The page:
But as inconsequential as McGraw’s behavior at age 23 should be to any flawed human being with a checkered past, many of McGraw’s reported mistakes, like selling expensive lifetime memberships to an unfinished health club that soon went bankrupt, aren’t exactly minor blunders, and contribute to a picture of a man whose behavior appears to range from insensitive to unethical.
The most notable of the complaints outlined in the book and in investigative articles predating it come from a former therapy client of McGraw’s who claims that he carried on a controlling and sometimes sexually inappropriate relationship with her. The client was 19 years old at the time, and alleges that McGraw touched her inappropriately, insisted that she check in with him often, and kept her “totally dependent” on him. She eventually filed a complaint with the Texas State Board of Examiners of Psychologists. Although McGraw settled with the board, disciplinary actions taken by the board were quite firm, including, according to “The Making of Dr. Phil,” “a public letter of reprimand, a year of supervision by a licensed psychologist, complete physical and psychological exams, and an ethics class.” A year after the official reprimand was issued in 1988, McGraw closed his private practice and entered into the business of trial consulting, where he fortuitously consulted Oprah Winfrey when she was defending herself against libel charges from Texas cattlemen. Although McGraw downplays the incident with the 19-year-old patient, claiming that it was “investigated and dismissed” and that he was fed up with his work as a therapist anyway, the timing of his career change is impossible to ignore.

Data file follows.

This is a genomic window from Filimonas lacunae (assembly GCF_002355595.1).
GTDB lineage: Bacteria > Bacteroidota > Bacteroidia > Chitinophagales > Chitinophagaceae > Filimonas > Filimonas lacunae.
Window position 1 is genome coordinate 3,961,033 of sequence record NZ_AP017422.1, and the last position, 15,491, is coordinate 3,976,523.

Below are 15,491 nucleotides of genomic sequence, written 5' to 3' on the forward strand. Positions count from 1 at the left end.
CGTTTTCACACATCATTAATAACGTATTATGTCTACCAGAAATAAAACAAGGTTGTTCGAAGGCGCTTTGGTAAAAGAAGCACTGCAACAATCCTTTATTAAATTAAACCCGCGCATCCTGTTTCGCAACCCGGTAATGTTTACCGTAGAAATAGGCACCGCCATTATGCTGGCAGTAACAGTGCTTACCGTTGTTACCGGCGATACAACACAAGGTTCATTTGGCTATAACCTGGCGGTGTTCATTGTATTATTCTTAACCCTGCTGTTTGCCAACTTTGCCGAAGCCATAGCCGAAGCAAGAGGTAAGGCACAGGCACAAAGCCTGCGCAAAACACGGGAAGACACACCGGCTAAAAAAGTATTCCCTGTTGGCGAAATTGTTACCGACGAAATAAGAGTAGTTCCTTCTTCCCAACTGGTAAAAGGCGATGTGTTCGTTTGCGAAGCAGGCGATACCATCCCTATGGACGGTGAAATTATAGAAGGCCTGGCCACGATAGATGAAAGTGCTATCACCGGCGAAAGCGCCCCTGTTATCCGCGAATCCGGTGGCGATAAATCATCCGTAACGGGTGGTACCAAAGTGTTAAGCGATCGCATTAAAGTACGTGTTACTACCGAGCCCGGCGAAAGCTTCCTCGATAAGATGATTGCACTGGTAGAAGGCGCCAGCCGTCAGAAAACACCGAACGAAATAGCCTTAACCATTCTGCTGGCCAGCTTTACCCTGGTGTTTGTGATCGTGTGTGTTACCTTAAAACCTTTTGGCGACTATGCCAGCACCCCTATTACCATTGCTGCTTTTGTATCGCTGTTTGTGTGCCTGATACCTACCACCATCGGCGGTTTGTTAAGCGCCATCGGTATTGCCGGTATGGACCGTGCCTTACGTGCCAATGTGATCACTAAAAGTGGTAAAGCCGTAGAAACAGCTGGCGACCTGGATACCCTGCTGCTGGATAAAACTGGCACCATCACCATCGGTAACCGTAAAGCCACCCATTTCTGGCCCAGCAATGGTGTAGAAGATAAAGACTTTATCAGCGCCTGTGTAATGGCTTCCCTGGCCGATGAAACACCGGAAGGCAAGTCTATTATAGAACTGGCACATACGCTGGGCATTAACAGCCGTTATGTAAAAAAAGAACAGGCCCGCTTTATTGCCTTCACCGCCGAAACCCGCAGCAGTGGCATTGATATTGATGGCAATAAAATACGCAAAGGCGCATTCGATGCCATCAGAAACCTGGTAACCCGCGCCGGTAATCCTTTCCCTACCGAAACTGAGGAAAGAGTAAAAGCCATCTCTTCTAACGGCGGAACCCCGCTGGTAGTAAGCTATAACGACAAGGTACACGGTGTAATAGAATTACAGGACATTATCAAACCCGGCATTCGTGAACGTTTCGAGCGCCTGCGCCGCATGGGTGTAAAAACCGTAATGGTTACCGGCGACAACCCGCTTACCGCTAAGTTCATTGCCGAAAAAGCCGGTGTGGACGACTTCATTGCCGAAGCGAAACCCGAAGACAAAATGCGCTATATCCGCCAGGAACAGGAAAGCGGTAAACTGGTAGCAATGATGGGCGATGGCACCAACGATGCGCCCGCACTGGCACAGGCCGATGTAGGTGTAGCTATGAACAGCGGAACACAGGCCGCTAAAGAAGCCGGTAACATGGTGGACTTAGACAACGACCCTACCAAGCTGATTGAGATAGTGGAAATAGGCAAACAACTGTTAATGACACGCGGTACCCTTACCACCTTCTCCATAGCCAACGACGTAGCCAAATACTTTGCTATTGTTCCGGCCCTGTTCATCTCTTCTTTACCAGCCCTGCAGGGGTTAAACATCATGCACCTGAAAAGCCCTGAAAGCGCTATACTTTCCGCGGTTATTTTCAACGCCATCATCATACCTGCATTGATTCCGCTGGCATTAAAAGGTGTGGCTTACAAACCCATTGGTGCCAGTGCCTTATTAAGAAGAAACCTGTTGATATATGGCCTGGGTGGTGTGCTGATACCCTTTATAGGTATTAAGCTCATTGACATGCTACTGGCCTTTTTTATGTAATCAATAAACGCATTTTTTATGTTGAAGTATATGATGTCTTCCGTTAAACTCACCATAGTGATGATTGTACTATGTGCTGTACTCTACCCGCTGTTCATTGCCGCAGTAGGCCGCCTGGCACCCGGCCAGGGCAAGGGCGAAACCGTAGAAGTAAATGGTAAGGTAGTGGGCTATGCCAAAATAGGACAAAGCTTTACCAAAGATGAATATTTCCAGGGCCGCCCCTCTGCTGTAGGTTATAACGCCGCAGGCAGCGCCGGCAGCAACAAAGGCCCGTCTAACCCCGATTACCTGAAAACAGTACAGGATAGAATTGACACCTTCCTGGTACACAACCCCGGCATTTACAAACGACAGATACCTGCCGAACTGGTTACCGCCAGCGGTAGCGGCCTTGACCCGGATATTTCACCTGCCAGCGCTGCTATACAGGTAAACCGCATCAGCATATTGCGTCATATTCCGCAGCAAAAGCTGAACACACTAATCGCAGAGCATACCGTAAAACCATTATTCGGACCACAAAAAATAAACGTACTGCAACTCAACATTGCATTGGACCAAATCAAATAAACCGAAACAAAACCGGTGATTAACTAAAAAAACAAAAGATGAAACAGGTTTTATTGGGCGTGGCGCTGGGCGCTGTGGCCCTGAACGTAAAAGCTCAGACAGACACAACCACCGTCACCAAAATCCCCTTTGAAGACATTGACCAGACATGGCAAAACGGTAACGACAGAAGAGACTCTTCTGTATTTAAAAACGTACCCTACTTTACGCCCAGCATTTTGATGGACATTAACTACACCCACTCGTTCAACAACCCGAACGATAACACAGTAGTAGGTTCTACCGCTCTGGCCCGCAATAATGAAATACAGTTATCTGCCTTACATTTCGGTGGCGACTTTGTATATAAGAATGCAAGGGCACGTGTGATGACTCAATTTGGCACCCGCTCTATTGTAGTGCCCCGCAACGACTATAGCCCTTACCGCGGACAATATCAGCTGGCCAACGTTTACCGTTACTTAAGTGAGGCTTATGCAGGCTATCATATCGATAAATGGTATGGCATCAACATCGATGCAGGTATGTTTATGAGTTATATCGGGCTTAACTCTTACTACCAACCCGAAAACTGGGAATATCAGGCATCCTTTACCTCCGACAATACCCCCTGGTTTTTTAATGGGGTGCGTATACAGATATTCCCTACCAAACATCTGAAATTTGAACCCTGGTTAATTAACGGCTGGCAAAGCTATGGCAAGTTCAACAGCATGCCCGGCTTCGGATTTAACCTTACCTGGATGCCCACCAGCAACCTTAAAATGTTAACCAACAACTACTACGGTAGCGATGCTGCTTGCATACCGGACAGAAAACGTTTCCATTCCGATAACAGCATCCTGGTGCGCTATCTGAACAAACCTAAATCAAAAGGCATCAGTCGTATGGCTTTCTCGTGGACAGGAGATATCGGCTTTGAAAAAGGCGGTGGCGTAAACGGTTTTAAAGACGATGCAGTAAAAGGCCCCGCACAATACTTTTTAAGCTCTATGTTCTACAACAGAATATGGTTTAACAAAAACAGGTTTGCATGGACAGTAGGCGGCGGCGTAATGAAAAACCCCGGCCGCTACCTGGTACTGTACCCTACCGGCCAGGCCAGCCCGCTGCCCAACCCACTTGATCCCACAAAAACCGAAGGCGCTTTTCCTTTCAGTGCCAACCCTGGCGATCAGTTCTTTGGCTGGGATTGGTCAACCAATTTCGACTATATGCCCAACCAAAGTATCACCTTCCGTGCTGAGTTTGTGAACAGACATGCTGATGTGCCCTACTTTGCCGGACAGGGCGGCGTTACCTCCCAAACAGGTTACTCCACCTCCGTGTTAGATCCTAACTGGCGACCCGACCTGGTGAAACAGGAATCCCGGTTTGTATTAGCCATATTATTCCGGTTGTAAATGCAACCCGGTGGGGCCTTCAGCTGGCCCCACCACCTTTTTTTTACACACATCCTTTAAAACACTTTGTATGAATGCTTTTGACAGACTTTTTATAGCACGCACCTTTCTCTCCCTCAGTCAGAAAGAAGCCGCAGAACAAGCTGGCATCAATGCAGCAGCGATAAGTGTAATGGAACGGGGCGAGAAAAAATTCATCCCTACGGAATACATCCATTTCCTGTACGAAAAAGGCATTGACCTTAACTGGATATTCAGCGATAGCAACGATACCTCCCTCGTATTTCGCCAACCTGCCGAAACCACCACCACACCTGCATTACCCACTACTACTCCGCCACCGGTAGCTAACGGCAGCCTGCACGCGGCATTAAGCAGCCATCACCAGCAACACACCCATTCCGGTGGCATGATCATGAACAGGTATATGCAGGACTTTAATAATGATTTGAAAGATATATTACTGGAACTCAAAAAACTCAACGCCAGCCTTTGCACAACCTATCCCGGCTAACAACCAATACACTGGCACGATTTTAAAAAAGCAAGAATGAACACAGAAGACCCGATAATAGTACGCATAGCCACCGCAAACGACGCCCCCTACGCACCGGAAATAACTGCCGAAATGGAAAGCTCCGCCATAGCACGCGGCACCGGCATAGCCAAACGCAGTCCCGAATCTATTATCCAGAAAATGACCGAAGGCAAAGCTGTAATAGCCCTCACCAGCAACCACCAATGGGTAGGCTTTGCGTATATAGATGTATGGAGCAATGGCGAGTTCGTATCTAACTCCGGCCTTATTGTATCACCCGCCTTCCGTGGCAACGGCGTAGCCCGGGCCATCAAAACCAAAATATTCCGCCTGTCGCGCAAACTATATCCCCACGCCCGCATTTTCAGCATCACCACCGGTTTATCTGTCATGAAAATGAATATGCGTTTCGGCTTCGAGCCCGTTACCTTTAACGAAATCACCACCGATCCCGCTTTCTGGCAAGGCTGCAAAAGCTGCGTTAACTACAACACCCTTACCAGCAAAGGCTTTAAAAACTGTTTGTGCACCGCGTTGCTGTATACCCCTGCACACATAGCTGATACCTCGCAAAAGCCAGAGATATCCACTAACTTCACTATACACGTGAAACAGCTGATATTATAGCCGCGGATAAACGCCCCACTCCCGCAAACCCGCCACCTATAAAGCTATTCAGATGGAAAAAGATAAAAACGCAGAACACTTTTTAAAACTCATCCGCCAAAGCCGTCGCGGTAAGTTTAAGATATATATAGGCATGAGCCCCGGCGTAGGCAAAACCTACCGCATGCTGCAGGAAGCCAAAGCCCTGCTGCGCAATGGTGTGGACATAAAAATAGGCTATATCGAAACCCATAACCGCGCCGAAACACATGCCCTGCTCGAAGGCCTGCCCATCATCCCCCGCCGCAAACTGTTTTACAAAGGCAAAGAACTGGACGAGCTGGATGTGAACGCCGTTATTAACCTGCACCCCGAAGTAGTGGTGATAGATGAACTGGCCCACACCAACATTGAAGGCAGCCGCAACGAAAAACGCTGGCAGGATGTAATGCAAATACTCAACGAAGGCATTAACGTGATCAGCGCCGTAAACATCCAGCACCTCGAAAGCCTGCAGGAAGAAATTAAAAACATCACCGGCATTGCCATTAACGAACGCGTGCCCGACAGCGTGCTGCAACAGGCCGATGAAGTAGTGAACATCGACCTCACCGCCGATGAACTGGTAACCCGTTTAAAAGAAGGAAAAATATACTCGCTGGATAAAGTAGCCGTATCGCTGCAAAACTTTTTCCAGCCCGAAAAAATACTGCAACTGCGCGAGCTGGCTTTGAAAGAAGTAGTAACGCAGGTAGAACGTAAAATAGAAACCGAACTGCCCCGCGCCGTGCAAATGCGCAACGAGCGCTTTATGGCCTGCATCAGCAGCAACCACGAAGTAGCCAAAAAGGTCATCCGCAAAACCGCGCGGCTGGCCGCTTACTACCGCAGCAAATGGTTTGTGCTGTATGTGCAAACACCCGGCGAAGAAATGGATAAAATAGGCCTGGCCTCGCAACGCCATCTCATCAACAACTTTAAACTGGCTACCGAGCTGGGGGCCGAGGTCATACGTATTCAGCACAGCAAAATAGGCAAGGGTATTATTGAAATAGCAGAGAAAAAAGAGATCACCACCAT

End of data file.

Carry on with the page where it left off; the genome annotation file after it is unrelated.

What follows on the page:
In addition, a former business partner of McGraw’s, Thelma Box, alleges that McGraw sold his stake in their self-help seminar company, Pathways, to a third party a full year before he let her know about it. Box claims that she co-created and coauthored the materials used in the Pathways seminars, traces of which are found in Dr. Phil’s approaches and strategies on his show, but that no credit or mention of her name is offered, either by McGraw or by the associates who eventually purchased her share of the company. Unlike some of the other sour-grapes critics in the book and in other pieces, Box seems a reliable character witness. She compliments McGraw and says she gained a lot from working with him, and she appears to report the facts of her history with him without going out of her way to attack him. Mostly, she’s alarmed that, despite her influence on his work, he’s never mentioned her name in his books, on his show or in interviews about his background.